Group of Monuments at Mahabalipuram (UNESCO/NHK)

Video

James Blake Wiener
by UNESCO TV NHK Nippon Hoso Kyokai
published on 27 July 2018

This group of sanctuaries, founded by the Pallava kings, was carved out of rock along the Coromandel coast in the 7th and 8th centuries in what is present-day India. It is known especially for its rathas (temples in the form of chariots), mandapas (cave sanctuaries), giant open-air reliefs such as the famous 'Descent of the Ganges', and the temple of Rivage, with thousands of sculptures to the glory of Shiva.

Source: UNESCO TV / © NHK Nippon Hoso Kyokai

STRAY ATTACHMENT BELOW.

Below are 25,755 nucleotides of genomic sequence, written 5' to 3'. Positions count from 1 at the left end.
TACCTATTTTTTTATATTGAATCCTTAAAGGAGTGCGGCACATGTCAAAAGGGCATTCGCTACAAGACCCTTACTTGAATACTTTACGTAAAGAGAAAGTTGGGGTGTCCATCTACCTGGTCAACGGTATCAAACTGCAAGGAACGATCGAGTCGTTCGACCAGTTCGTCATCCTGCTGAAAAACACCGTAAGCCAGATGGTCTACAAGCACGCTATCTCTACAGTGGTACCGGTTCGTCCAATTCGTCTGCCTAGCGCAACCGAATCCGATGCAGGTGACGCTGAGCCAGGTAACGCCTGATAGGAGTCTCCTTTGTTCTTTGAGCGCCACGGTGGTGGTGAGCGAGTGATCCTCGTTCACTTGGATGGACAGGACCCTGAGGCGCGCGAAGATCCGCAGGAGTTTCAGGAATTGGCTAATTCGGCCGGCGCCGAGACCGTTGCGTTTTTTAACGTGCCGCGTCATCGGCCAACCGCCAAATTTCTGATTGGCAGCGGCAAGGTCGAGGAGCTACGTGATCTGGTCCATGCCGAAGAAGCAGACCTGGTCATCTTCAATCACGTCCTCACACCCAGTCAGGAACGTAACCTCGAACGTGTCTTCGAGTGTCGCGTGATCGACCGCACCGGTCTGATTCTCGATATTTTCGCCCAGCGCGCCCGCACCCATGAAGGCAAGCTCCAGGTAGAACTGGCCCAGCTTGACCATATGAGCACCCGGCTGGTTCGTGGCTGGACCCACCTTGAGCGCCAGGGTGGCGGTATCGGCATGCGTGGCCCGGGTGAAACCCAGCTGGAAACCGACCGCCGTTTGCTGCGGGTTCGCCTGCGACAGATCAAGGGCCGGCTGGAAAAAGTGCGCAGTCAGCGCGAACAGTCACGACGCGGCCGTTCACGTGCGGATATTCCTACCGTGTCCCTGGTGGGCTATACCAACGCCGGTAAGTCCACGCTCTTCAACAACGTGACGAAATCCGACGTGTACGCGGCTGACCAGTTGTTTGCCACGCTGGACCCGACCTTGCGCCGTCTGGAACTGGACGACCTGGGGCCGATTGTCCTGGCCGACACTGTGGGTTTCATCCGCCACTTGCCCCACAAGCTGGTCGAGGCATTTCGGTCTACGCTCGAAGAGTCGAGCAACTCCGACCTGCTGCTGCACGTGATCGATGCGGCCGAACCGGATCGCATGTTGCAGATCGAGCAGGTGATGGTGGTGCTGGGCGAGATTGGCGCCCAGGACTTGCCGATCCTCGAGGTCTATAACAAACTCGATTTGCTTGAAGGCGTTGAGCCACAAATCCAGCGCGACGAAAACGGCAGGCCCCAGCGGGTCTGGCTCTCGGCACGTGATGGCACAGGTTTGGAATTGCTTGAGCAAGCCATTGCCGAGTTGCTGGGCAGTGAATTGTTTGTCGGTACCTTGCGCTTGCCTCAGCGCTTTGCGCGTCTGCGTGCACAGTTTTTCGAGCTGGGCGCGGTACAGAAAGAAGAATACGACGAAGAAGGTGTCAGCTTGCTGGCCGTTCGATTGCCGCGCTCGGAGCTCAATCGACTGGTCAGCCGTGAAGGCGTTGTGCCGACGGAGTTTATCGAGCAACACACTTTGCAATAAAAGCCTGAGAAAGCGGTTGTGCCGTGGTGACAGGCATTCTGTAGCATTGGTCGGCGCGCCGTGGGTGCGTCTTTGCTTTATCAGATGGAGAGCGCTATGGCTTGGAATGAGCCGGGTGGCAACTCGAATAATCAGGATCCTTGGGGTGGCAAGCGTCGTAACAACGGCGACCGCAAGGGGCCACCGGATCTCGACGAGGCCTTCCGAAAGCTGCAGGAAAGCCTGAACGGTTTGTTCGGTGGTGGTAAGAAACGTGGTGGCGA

URL: http://whc.unesco.org/en/list/249/

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APA Style

Kyokai, U. T. N. N. H. (2018, July 27). Group of Monuments at Mahabalipuram (UNESCO/NHK). World History Encyclopedia. Retrieved from https://www.worldhistory.org/video/1445/group-of-monuments-at-mahabalipuram-unesconhk/

Chicago Style

Kyokai, UNESCO TV NHK Nippon Hoso. "Group of Monuments at Mahabalipuram (UNESCO/NHK)." World History Encyclopedia. Last modified July 27, 2018. https://www.worldhistory.org/video/1445/group-of-monuments-at-mahabalipuram-unesconhk/.

MLA Style

Kyokai, UNESCO TV NHK Nippon Hoso. "Group of Monuments at Mahabalipuram (UNESCO/NHK)." World History Encyclopedia. World History Encyclopedia, 27 Jul 2018. Web. 25 Sep 2022.

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